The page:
Let managers manage, and academics teach

Institutions need to rethink how academics’ time is best spent
At a conference recently, I was reminded of the close co-operative arrangement that underlies tertiary institutions. The academic and professional areas are the yin and yang; when they are in disharmony, institutions are managerially poorer.
It was also pointed out that the division between them was shrinking. That administrators who also happen to be academics have a fantastic working relationship with professionals who have senior portfolios – such as deputy vice-chancellors (corporate) – and as a general rule they cooperate to further the cause of their institutions.
Although this might be true at the highest levels, I am not so certain it applies in middle management. The recent Association for Tertiary Eduation Management and L H Martin Institute research report, Leading Professionals in Australian and New Zealand Tertiary Education, showed that the most important area of focus for professional senior managers is collaboration across the institution. Collaboration across faculties, disciplinary area and divisions is the lifeblood of tertiary education institutions.
Several articles this year have referred to the demarcation between academic and professional labour. In one (Onselen, 2012) it was even suggested that faculty managers be made more responsible for day-to-day administration in order to free academics to do what they do best: teaching and research. It is a powerful argument, and it is time to look at this issue more closely. Not so much for issues of demarcation, but out of sheer necessity.
Many universities worry about the retirement of senior academics who are in the baby boomer demographic, but they should also be concerned that in September last year, a DEEWR survey found that two in five academics under the age of 30 planned to leave the sector within five to ten years. One of the main reasons cited was their negative perception of management, and that bureaucratic work was taking them away from teaching and research.
So we have a situation where we are losing academics at the senior end and failing to retain junior staff to fill the gaps. For many regional intuitions, the retention and attraction of academic staff is one of the top two critical issues.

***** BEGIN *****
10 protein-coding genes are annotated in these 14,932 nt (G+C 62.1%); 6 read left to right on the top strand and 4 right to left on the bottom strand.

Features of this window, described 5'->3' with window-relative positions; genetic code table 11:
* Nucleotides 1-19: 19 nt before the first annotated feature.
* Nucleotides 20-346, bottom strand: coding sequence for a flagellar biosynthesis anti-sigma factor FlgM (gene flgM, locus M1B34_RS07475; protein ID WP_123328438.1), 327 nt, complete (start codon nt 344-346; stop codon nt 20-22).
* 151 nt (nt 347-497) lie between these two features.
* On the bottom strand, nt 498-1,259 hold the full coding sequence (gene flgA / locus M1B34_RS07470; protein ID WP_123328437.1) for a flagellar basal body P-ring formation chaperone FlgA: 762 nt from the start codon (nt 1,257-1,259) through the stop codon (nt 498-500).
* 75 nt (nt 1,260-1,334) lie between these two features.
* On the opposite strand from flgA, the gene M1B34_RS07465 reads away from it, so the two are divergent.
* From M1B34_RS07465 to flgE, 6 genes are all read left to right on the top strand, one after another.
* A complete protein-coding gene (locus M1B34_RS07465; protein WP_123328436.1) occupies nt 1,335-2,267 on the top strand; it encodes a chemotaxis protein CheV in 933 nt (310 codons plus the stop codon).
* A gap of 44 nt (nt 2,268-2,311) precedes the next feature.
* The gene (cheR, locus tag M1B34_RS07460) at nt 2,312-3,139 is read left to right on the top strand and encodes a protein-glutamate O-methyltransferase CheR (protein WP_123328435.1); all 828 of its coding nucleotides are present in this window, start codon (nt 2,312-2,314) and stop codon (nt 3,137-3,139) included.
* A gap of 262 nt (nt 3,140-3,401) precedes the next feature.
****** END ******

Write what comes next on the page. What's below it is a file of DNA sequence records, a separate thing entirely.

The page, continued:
The solution to most professionals is obvious: let managers do what they are good at and let academics do the same. Give management more of the day-to-day running.
To move in this direction would present university administrations with a considerable challenge. Academic promotion is based on success in three areas: teaching, research and administration. To change the form of administrative promotion would mean a large shift in the way that promotion is handled by universities.
This is not to diminish the fundamental need for academic leadership in universities, which professionals have always understood. What I would argue is that there should be a change in the way it is arranged. In the end it comes down to one of the most important functions of a human resource department: workforce planning.
On August 2 as part of ATEM’s Celebrity Thinker breakfast program, former Australian of the Year Dr Fiona Wood will give us a wish list of what she needs from management and professional staff to enable her to do what she does best. As Australia’s foremost authority on the treatment of severe burns, Dr Wood undoubtedly achieves better results by being freed of administrative duties to do the work that has made her internationally renowned.
How do universities ensure that their top researchers continue to achieve strong results and that their top teachers stand in front of a classroom or camera? Tertiary management professionals understand completely that the function of institutions is research and education. Management needs to allow the best people to perform at the job they are good at.
Paul Abela is the executive director of the Association for Tertiary Education Management (ATEM).

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